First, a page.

Brewer is a city in Penobscot County, Maine, United States. It is part of the Bangor, Maine Metropolitan Statistical Area. The city is named after its first settler, Colonel John Brewer. The population was 8,987 at the 2000 census. Brewer is the sister city of Bangor. The two are on opposite sides of the Penobscot River and are connected by three bridges. Brewer and Bangor were originally both part of Condeskeag Plantation, though the Brewer part was also called "New Worcester" after John Brewer's birthplace. In 1788 Orrington, Maine was incorporated with Brewer/New Worcester as its major village. The other half of Condeskeag incorporated in 1791 as Bangor. Finally, in 1812 Brewer broke away from Orrington and incorporated as a separate town.

Employment Law Lawyers In Brewer Maine

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What is employment law?

Employment law deals with the relationship between employees and their employer specifying the rights and restrictions applicable to the employee and employer in the workplace. Employment law differs from labor law, which primarily deals with the relationship between employers and labor organizations.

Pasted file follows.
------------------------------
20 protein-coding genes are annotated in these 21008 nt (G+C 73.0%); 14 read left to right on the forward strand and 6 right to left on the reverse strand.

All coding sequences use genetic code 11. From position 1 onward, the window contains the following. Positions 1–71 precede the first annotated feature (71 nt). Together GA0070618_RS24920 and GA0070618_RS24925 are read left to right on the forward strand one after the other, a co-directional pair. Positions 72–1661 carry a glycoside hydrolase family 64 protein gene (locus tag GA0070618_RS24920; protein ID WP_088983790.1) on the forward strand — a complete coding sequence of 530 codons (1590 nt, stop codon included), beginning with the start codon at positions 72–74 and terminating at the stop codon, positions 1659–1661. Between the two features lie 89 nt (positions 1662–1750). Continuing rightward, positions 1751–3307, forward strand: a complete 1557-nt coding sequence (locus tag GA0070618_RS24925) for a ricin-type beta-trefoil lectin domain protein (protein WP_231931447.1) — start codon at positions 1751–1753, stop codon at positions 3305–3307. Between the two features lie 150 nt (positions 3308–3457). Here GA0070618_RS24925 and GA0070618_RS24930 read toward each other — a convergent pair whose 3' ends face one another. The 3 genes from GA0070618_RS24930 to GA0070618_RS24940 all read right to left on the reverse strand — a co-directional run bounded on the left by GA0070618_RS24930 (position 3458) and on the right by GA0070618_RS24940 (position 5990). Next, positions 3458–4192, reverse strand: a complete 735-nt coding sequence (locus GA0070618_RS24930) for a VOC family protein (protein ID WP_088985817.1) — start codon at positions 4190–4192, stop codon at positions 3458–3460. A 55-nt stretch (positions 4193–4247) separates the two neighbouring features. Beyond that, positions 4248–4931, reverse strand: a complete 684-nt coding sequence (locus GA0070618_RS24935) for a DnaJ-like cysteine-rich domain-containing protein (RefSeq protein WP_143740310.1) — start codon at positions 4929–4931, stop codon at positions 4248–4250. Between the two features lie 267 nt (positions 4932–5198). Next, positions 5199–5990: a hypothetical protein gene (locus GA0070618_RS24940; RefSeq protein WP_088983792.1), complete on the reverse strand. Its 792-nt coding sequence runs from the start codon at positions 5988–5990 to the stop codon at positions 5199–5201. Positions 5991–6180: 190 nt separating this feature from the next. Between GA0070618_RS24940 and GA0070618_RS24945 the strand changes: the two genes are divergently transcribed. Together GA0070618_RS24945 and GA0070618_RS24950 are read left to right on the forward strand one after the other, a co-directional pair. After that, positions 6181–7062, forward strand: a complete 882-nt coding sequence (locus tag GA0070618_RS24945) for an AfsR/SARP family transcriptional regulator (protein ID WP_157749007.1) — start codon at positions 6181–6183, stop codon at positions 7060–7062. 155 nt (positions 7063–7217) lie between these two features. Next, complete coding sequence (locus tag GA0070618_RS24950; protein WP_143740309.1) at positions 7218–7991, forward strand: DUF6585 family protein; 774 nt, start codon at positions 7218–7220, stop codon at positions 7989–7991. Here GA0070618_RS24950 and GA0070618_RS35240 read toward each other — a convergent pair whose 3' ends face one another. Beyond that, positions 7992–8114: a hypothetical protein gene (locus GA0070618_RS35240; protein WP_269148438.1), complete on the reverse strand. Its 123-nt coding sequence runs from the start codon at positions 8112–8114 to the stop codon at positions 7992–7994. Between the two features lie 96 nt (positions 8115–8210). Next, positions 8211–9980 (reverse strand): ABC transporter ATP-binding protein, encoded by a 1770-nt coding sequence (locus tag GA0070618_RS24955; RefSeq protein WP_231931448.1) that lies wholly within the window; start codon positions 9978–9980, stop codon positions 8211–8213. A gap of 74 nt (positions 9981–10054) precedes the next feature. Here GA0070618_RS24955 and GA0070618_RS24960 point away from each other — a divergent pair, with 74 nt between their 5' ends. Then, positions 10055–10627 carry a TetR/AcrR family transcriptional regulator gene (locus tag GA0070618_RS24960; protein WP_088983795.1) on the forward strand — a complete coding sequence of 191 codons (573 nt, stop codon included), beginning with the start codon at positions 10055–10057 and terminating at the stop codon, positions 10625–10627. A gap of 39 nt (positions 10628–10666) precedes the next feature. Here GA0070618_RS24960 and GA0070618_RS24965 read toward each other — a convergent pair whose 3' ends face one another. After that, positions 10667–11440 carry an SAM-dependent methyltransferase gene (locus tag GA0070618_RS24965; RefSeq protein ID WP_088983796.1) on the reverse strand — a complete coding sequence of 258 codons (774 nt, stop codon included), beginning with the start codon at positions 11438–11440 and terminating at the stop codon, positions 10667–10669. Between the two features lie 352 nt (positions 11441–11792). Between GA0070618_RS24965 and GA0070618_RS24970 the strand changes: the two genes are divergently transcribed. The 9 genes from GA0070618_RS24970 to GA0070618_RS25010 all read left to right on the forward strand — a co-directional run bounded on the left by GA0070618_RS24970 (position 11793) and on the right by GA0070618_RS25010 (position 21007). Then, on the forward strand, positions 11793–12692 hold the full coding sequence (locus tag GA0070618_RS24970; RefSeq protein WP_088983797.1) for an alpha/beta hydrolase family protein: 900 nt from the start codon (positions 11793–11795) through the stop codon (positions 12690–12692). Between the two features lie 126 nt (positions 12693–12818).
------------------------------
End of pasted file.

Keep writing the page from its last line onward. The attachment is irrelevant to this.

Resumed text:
Employment law regulates such issues as employee discipline, benefits, hiring, firing, overtime and breaks, leave, payroll, health and safety in the workplace, non-compete agreements, retaliation, severance, unemployment compensation, pensions, whistleblowing, worker classification as independent contractor or employee, wage garnishment, work authorization for non-U.S. citizens, worker's compensation, and employee handbooks.

Answers to employment law issues in Maine

The Fair Labor Standards Act (FLSA) establishes minimum standards for minimum wage and...

Under federal laws, it is illegal to discriminate against someone (applicant or employee) because of that person's...

The law forbids discrimination because of...

It is unlawful to harass a person (an applicant or employee) because of that person’s sex. Harassment can include "...

Harassment is a form of employment discrimination that may violate Title VII of the Civil Rights Act of 1964, the...

The Equal Pay Act requires that men and women in the same workplace be given equal pay for equal work. The jobs need...

It is illegal to fire, demote, refuse to promote, harass, or otherwise “retaliate” against people (applicants or...

Employers covered under the Family Medical Leave Act (FMLA) must grant an eligible employee up to a total of 12 of...

As a general rule, the information obtained and requested through the pre-employment process should be limited to...

The Family and Medical Leave Act (FMLA) entitles eligible employees to take up to 12 weeks of unpaid, job-protected...